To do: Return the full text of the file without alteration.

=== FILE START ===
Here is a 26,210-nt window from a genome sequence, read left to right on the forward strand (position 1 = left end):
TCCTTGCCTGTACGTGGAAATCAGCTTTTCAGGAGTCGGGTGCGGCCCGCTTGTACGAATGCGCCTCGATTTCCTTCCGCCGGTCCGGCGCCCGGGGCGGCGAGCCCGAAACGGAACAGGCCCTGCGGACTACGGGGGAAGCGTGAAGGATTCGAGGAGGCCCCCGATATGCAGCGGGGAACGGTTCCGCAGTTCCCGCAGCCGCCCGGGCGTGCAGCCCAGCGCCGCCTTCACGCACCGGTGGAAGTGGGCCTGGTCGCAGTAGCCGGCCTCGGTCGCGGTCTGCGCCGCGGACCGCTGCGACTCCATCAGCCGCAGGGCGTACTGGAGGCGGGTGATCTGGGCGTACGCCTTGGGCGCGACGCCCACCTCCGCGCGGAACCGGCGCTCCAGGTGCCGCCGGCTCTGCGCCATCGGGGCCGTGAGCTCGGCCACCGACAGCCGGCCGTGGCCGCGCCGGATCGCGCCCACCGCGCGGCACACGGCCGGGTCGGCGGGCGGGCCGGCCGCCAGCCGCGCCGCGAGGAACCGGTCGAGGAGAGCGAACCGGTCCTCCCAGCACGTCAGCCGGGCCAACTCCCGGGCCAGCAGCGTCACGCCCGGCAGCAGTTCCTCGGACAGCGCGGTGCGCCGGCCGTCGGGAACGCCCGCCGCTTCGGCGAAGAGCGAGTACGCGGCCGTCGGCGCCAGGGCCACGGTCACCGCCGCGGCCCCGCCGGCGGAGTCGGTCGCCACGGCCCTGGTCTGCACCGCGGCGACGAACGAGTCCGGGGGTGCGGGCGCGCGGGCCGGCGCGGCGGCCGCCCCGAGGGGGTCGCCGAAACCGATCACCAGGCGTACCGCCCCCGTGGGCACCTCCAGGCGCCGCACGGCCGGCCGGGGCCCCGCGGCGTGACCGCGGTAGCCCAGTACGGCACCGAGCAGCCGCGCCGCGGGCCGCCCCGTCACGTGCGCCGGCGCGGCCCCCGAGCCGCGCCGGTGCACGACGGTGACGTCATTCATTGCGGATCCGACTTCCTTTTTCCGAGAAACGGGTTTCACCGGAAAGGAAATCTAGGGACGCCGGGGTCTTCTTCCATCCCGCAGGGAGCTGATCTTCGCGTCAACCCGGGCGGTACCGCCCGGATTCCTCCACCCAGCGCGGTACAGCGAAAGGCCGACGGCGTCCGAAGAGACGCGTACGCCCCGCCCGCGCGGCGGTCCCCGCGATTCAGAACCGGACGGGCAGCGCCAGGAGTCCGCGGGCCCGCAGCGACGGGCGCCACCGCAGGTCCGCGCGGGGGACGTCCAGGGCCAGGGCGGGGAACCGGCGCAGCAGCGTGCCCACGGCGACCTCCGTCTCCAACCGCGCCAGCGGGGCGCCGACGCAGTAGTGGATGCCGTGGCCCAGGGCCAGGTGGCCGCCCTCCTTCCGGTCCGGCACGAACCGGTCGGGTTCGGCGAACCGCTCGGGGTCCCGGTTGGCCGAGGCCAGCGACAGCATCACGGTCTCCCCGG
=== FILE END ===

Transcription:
Here is a 26,210-nt window from a genome sequence, read left to right on the forward strand (position 1 = left end):
TCCTTGCCTGTACGTGGAAATCAGCTTTTCAGGAGTCGGGTGCGGCCCGCTTGTACGAATGCGCCTCGATTTCCTTCCGCCGGTCCGGCGCCCGGGGCGGCGAGCCCGAAACGGAACAGGCCCTGCGGACTACGGGGGAAGCGTGAAGGATTCGAGGAGGCCCCCGATATGCAGCGGGGAACGGTTCCGCAGTTCCCGCAGCCGCCCGGGCGTGCAGCCCAGCGCCGCCTTCACGCACCGGTGGAAGTGGGCCTGGTCGCAGTAGCCGGCCTCGGTCGCGGTCTGCGCCGCGGACCGCTGCGACTCCATCAGCCGCAGGGCGTACTGGAGGCGGGTGATCTGGGCGTACGCCTTGGGCGCGACGCCCACCTCCGCGCGGAACCGGCGCTCCAGGTGCCGCCGGCTCTGCGCCATCGGGGCCGTGAGCTCGGCCACCGACAGCCGGCCGTGGCCGCGCCGGATCGCGCCCACCGCGCGGCACACGGCCGGGTCGGCGGGCGGGCCGGCCGCCAGCCGCGCCGCGAGGAACCGGTCGAGGAGAGCGAACCGGTCCTCCCAGCACGTCAGCCGGGCCAACTCCCGGGCCAGCAGCGTCACGCCCGGCAGCAGTTCCTCGGACAGCGCGGTGCGCCGGCCGTCGGGAACGCCCGCCGCTTCGGCGAAGAGCGAGTACGCGGCCGTCGGCGCCAGGGCCACGGTCACCGCCGCGGCCCCGCCGGCGGAGTCGGTCGCCACGGCCCTGGTCTGCACCGCGGCGACGAACGAGTCCGGGGGTGCGGGCGCGCGGGCCGGCGCGGCGGCCGCCCCGAGGGGGTCGCCGAAACCGATCACCAGGCGTACCGCCCCCGTGGGCACCTCCAGGCGCCGCACGGCCGGCCGGGGCCCCGCGGCGTGACCGCGGTAGCCCAGTACGGCACCGAGCAGCCGCGCCGCGGGCCGCCCCGTCACGTGCGCCGGCGCGGCCCCCGAGCCGCGCCGGTGCACGACGGTGACGTCATTCATTGCGGATCCGACTTCCTTTTTCCGAGAAACGGGTTTCACCGGAAAGGAAATCTAGGGACGCCGGGGTCTTCTTCCATCCCGCAGGGAGCTGATCTTCGCGTCAACCCGGGCGGTACCGCCCGGATTCCTCCACCCAGCGCGGTACAGCGAAAGGCCGACGGCGTCCGAAGAGACGCGTACGCCCCGCCCGCGCGGCGGTCCCCGCGATTCAGAACCGGACGGGCAGCGCCAGGAGTCCGCGGGCCCGCAGCGACGGGCGCCACCGCAGGTCCGCGCGGGGGACGTCCAGGGCCAGGGCGGGGAACCGGCGCAGCAGCGTGCCCACGGCGACCTCCGTCTCCAACCGCGCCAGCGGGGCGCCGACGCAGTAGTGGATGCCGTGGCCCAGGGCCAGGTGGCCGCCCTCCTTCCGGTCCGGCACGAACCGGTCGGGTTCGGCGAACCGCTCGGGGTCCCGGTTGGCCGAGGCCAGCGACAGCATCACGGTCTCCCCGG